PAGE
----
Here are seven ways to refresh your resume if you’re seeking a career change.
Many people cruise along on their career path only to eventually come to a fork in the road and decide it’s time for something new. The average employee changes jobs 10 to 15 times throughout his or her entire career, and switching careers altogether has become part of the norm. If you’re ready for a career switch, the last thing you want to do is start over. After all, you already have years’ worth of education, experience, training, and credentials under your belt. So how can you best apply these qualities to your career transition?
It’s important to organize and update your resume, making it applicable to the new kind of position you’re looking for. Our resume experts at TopResume can help, starting with a free resume review with personalized feedback and recommendations as they pertain to new job opportunities and career growth.
You don’t have to start from a clean slate, but there are some essential elements your resume should include (or exclude), as illustrated below. It may look a whole lot different than what you’re used to!
1. The job seeker’s goals are clear.
Define your new job goal up front and detail why you are qualified for the position. If you have minimal experience in the field, you can still glean qualifications and skills from your previous job experience. For example, a senior-level position highlights management and leadership potential, a hybrid role with multiple responsibilities shows flexibility and adaptability, and highlighting certifications and awards portrays dedication to stay on top of current industry trends.
2. Achievements are quantified where possible.
Numbers help paint a better picture for potential employers. Vague language like “managed budgets” and “cut costs” aren’t nearly as impressive as specifying that the budget was $1 million or that you cut costs by 20 percent. Direct numbers highlight your contributions and accomplishments in a way that is easy for recruiters and employers to assess.
The assumption is that you have met your job role expectations, but what have you done beyond the basic job description? Potential employers want to see a candidate that stands out, not one who only does the minimum. Numbers are a quantifiable way to showcase excellence in your previous role(s).
3. The resume plays up the job seeker’s best selling points.
If you’re looking for a career change, you may have limited experience that pertains to the new industry and/or position you’re seeking. In this case, highlight other positives instead. This may include adapting new skills or learning advanced programs. It can also be reflected in your extracurricular activities, like volunteer opportunities or leadership positions in different organizations. Draw attention to what makes you stand out as a job candidate, not what may make you underqualified.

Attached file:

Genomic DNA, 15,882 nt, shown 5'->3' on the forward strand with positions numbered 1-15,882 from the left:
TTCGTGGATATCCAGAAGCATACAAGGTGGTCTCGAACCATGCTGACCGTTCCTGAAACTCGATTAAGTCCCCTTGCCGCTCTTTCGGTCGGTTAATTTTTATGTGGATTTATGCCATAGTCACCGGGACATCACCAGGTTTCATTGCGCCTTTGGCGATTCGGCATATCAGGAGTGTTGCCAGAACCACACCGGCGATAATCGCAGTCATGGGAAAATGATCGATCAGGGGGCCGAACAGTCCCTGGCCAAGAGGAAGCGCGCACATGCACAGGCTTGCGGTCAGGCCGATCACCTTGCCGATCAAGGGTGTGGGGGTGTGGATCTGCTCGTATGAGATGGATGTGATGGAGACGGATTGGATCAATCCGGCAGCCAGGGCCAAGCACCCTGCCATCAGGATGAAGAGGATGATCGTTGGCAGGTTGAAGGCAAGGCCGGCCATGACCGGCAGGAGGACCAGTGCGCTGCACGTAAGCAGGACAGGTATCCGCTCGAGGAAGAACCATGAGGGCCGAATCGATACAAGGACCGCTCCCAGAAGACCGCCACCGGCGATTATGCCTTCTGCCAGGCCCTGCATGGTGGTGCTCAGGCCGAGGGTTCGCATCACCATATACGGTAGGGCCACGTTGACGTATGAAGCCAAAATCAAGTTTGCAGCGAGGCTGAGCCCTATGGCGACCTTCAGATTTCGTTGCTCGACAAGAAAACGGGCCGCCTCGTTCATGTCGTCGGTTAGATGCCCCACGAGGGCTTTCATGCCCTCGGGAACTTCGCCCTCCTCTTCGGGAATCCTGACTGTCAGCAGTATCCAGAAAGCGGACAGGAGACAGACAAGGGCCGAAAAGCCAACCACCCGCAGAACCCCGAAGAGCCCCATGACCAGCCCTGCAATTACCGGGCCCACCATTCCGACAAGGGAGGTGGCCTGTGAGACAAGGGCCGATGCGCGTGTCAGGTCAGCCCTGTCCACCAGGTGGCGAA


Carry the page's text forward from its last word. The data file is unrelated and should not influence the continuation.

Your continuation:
4. The resume is optimized with relevant keywords.
Many companies use applicant tracking systems (ATS) to pre-screen resumes and rank them based on content. Only the most qualified candidates are then forwarded to HR for review. Ensure your resume includes keywords that are included in the posted job description or a position similar to what you’re looking for. It will help your resume from getting overlooked.
5. The resume format is consistent.
There are an endless number of formats people choose for their resumes. The key is to be consistent with details like capitalization, numbers, dates, and abbreviations. For example, if you spell out a state in one job role, don’t abbreviate it in another. When it comes to making a first impression with your resume, it’s all about the details. A resume that has consistent formatting and is free of grammatical errors will look more polished and professional.
6. The emphasis is placed on the job seeker’s most recent work experience.
Applicants with multiple job roles don’t need to list a full description and bullet points for each position. Your current role is the one that should have the longest description and detail your responsibilities and achievements. If your most recent role isn’t relevant to your current job goals, you can limit this information and highlight the areas that are more applicable. Your resume should paint a chronological picture of your work history and advancement with the most significant information listed at the top.
7. The “Education” section is at the end of the resume.
If you’re considering a career change, then you’re probably beyond an entry-level resume which typically places education more closely to the top. For mid-level professionals and above, move your education section to the end. Although your educational background is still important, it’s not as big of a selling point as your skills and experience in the workforce.
A career change can be an exciting time, but you want to make sure you’re well prepared to enter a new industry by updating your resume. Sell your skills and soar to the top of recruiting lists by addressing each of these seven points. Once your resume is more reflective of your future goals in the industry you desire, the easier it will be to match you with potential job opportunities that meet your career aspirations.
Want to learn how you, specifically, can shine? Let TopResume help you revamp your resume!
Looking for industry-specific examples? Take a look at our other resume samples for every career.